An organization is a formal collection of people and other resources established to accomplish a set of goals.

Organizations are systems with inputs, transformation mechanisms, and outputs. Value-added processes increase the relative worth of the combined inputs on their way to becoming final
outputs of the organization. The value chain is a series (chain) of activities that includes (1) inbound logistics, (2) warehouse and storage, (3) production, (4) finished product storage, (5)
outbound logistics, (6) marketing and sales, and (7) customer service.

Organizational structure refers to how organizational subunits relate to the overall organization. Several basic organizational structures include traditional, project, team, and virtual.


Organizational culture consists of the major understandings and assumptions for a business, corporation, or organization.

Organizational change deals with how organizations plan for, implement, and handle change. Change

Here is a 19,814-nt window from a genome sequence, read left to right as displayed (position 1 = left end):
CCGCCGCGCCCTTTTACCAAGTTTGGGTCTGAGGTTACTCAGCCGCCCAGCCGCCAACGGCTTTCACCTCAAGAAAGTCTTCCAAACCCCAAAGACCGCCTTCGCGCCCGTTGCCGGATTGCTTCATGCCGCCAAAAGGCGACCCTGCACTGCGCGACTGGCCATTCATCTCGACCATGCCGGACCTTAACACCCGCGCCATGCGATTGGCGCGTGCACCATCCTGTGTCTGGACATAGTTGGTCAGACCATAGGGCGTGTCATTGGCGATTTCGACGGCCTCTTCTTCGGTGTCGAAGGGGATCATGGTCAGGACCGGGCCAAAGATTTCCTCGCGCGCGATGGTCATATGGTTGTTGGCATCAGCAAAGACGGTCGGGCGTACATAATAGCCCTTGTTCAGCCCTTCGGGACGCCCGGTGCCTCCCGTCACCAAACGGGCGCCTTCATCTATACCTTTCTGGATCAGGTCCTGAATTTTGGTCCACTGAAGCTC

can be caused by internal or external factors. The stages of the change model are unfreezing, moving, and refreezing. According to the concept of organizational learning, organizations adapt
to new conditions or alter practices over time.


Principle:
Because information systems are so important, businesses need to be sure that improvements or completely new systems help lower costs, increase profits, improve service, or achieve a competitive advantage.


Business process reengineering,  Continuous improvement,  Total quality management are improvement initiatives.  Six Sigma is often used in quality control. It is based on a statistical term that means 99.9997 percent of the time, products and services will meet quality standards. Companies can achieve this quality level by repeatedly applying six sigma technique with additional inputs from their understanding of the system inputs.



Developing information systems that measure and control productivity is a key element for most organizations. A useful measure of the value of an IS project is return on investment (ROI). This measure investigates the additional profi ts or benefits that are generated as a percentage of the investment in IS technology. Total cost of ownership (TCO) can also be a useful
measure.


Principle:
Information systems must be applied thoughtfully and carefully so that society, businesses, and
industries can reap their enormous benefits.


Systems development involves creating or modifying existing business systems. The major steps of this process and their goals are systems investigation (gain a clear understanding of